It depends on whether it is an Express or a Wingmaster, to determine if it is a bargain or not. I paid $350 for a newer Wingmaster with screw in chokes, and felt like I got a heck of a deal. It is a big, rather heavy gun, but that helps when I shoot targets with it.
I have a ‘51 w/ a 28” field barrel (no rib) that was 6 lb 8 oz before I shaved the pistol grip stock down to an English grip. I have long considered having the barrel cut to 24”, but never quite pulled the trigger, in part because I had the choke opened to a skeet II and I don’t know if I’d have to pay for screw chokes with a cut barrel. It is one of my primary upland guns, especially for rain, quail hunting in thickets, etc.
Joined: 12 Feb 2018
Location: West-central Missouri
The gun was Wing-master and serial number was 736XXX range, 28 inch fixed full barrel. Not bad, but not really what I was looking for (wanted a leather holster) just saw a 16ga tag and had to check it out.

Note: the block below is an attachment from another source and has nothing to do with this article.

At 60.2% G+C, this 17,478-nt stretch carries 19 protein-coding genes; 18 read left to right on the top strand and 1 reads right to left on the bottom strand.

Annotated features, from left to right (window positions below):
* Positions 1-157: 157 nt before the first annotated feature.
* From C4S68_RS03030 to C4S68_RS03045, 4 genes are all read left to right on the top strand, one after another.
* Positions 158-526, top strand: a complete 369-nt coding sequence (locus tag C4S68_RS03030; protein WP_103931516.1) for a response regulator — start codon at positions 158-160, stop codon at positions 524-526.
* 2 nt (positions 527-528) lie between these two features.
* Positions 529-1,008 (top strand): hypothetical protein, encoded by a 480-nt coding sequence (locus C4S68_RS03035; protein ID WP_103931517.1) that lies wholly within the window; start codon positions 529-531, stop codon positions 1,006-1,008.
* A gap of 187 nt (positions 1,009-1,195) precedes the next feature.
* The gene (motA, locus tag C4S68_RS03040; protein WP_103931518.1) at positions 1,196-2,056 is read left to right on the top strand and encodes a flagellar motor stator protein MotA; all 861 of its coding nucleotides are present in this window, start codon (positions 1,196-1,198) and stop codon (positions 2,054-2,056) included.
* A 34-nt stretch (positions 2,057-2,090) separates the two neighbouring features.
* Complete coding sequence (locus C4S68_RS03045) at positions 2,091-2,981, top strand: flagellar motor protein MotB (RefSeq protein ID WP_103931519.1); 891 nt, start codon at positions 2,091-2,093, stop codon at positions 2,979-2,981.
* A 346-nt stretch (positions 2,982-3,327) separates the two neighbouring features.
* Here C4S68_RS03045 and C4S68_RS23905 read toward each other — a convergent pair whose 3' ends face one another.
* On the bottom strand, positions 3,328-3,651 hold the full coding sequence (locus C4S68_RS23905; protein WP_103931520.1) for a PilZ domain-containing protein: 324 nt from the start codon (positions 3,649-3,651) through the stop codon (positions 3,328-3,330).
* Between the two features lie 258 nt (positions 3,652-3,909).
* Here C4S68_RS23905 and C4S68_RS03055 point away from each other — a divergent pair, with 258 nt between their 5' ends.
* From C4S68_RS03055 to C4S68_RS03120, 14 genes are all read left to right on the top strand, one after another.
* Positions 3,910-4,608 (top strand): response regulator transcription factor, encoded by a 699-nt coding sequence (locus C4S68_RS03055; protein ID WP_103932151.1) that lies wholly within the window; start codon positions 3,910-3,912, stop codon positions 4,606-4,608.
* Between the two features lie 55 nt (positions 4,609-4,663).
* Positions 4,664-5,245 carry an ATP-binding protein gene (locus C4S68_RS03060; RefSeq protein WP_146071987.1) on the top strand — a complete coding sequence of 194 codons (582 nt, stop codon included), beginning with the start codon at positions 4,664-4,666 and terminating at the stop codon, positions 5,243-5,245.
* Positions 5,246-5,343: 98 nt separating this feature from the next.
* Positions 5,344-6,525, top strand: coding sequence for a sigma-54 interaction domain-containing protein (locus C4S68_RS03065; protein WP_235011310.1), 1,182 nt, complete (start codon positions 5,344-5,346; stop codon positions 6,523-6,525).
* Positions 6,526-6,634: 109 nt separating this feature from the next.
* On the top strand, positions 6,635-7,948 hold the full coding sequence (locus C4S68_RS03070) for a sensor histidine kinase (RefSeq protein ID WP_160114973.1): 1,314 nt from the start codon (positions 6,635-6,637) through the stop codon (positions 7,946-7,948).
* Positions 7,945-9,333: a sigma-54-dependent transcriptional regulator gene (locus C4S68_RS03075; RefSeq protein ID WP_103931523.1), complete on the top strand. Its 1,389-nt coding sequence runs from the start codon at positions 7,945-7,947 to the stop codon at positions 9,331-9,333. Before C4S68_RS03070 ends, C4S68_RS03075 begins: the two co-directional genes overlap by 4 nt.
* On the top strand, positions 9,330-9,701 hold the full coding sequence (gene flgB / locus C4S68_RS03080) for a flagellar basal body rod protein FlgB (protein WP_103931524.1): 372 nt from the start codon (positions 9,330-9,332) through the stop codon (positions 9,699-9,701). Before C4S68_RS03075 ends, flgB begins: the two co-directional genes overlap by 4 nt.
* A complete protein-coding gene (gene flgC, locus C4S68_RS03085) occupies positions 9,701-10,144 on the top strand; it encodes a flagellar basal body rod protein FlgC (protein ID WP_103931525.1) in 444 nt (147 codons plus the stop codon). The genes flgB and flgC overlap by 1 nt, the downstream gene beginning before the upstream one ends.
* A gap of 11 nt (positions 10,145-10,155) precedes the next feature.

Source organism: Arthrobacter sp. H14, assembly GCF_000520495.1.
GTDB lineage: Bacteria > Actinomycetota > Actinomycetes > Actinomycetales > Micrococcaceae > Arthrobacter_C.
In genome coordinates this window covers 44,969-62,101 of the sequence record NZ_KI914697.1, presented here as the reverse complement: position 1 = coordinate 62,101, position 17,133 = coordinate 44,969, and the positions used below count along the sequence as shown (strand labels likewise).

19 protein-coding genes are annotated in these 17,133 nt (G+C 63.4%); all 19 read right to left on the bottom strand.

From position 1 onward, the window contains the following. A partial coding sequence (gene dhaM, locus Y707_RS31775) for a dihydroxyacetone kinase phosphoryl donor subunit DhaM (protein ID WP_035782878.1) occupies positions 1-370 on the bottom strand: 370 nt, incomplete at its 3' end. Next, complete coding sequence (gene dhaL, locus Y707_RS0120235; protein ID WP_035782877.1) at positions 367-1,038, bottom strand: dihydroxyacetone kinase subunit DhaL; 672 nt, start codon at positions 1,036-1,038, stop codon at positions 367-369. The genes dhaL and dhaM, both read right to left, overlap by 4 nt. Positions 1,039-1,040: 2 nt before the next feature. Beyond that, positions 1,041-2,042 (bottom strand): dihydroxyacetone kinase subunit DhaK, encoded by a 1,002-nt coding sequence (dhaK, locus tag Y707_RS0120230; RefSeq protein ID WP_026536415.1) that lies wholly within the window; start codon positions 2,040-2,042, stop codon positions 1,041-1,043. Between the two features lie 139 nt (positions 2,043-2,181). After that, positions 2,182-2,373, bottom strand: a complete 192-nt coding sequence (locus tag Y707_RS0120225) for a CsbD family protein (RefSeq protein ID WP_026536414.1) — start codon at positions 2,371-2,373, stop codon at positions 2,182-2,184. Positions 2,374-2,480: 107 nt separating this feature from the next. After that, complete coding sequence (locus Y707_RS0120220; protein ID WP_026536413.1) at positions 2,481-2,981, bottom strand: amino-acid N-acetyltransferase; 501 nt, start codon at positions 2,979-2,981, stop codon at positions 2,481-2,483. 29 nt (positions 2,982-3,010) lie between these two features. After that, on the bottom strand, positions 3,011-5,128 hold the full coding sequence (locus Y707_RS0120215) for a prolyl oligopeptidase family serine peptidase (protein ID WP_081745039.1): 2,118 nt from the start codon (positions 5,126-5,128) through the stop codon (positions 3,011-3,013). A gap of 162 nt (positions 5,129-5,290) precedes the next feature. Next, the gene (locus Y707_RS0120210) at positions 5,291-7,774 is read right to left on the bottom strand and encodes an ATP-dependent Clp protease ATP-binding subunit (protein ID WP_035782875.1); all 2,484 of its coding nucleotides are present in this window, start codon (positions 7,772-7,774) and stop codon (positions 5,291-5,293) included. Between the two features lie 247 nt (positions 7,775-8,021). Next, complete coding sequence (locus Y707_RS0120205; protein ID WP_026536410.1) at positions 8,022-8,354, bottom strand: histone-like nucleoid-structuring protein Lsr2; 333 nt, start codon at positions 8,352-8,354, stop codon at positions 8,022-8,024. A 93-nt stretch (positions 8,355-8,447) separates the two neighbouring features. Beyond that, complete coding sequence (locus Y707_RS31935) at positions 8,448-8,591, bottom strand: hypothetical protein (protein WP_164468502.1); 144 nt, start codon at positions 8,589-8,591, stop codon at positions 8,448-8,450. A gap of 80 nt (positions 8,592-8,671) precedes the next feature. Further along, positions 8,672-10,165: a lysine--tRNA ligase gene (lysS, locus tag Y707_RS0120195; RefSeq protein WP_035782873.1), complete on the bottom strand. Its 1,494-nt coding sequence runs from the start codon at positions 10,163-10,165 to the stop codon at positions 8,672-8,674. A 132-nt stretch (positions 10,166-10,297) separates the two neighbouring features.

_________________ An ounce of fives, the smell of nitro and paper hulls, wet gundog, and Hoppe's #9...
Joined: 31 May 2009
The 12 gauge is built on a 16 gauge size frame.
The 12, 16 and early 20 gauge guns were built on the same size frame
Sorry, I own a 16 Ga. M31L and a 1950's era 16 Ga. 870 and the M31's receiver is definitely smaller/narrower. The 870 shows a definite accommadation to the smaller 16 Ga. barrel...As I understand it; re-tooled M31 16 Ga. barrels in that era.
Yes, the 870 12 Ga. receiver is far from bulky, but I believe calling it true 16 Ga. is a STRETCH.
Friendly disagreement...NO offense intended.
_________________ I have more 16ga. shotguns than I need, but fewer than I want...At present: DeHaan S2, Remington M31L, Browning BPS, Remington Wingmaster 870.
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